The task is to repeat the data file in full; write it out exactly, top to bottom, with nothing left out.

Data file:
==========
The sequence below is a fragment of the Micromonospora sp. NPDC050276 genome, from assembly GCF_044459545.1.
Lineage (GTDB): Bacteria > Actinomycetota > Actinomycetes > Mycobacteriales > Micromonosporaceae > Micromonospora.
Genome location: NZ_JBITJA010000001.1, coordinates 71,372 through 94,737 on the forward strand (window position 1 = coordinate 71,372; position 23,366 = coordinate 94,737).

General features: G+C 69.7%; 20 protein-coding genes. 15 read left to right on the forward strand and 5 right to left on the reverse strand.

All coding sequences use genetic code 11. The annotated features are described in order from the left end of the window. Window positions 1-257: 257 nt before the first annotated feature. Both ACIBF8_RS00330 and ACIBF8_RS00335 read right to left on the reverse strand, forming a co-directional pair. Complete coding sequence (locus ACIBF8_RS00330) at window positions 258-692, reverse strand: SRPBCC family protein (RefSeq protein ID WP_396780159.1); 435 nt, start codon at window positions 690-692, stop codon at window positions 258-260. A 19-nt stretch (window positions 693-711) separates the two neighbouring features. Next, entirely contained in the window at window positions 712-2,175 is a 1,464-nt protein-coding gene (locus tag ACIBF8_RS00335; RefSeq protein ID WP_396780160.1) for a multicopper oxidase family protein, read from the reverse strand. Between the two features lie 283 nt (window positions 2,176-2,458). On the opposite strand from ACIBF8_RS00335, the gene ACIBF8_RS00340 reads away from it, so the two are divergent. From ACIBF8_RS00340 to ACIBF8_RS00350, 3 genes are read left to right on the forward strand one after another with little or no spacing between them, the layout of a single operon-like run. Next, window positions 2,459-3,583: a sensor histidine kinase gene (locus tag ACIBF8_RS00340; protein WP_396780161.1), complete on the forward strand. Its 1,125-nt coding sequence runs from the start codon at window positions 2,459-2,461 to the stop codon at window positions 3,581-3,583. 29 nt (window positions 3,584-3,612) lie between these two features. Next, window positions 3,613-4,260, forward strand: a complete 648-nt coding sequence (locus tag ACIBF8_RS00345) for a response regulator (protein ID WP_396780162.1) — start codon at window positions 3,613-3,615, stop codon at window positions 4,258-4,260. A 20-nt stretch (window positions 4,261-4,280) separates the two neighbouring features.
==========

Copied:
The sequence below is a fragment of the Micromonospora sp. NPDC050276 genome, from assembly GCF_044459545.1.
Lineage (GTDB): Bacteria > Actinomycetota > Actinomycetes > Mycobacteriales > Micromonosporaceae > Micromonospora.
Genome location: NZ_JBITJA010000001.1, coordinates 71,372 through 94,737 on the forward strand (window position 1 = coordinate 71,372; position 23,366 = coordinate 94,737).

General features: G+C 69.7%; 20 protein-coding genes. 15 read left to right on the forward strand and 5 right to left on the reverse strand.

All coding sequences use genetic code 11. The annotated features are described in order from the left end of the window. Window positions 1-257: 257 nt before the first annotated feature. Both ACIBF8_RS00330 and ACIBF8_RS00335 read right to left on the reverse strand, forming a co-directional pair. Complete coding sequence (locus ACIBF8_RS00330) at window positions 258-692, reverse strand: SRPBCC family protein (RefSeq protein ID WP_396780159.1); 435 nt, start codon at window positions 690-692, stop codon at window positions 258-260. A 19-nt stretch (window positions 693-711) separates the two neighbouring features. Next, entirely contained in the window at window positions 712-2,175 is a 1,464-nt protein-coding gene (locus tag ACIBF8_RS00335; RefSeq protein ID WP_396780160.1) for a multicopper oxidase family protein, read from the reverse strand. Between the two features lie 283 nt (window positions 2,176-2,458). On the opposite strand from ACIBF8_RS00335, the gene ACIBF8_RS00340 reads away from it, so the two are divergent. From ACIBF8_RS00340 to ACIBF8_RS00350, 3 genes are read left to right on the forward strand one after another with little or no spacing between them, the layout of a single operon-like run. Next, window positions 2,459-3,583: a sensor histidine kinase gene (locus tag ACIBF8_RS00340; protein WP_396780161.1), complete on the forward strand. Its 1,125-nt coding sequence runs from the start codon at window positions 2,459-2,461 to the stop codon at window positions 3,581-3,583. 29 nt (window positions 3,584-3,612) lie between these two features. Next, window positions 3,613-4,260, forward strand: a complete 648-nt coding sequence (locus tag ACIBF8_RS00345) for a response regulator (protein ID WP_396780162.1) — start codon at window positions 3,613-3,615, stop codon at window positions 4,258-4,260. A 20-nt stretch (window positions 4,261-4,280) separates the two neighbouring features.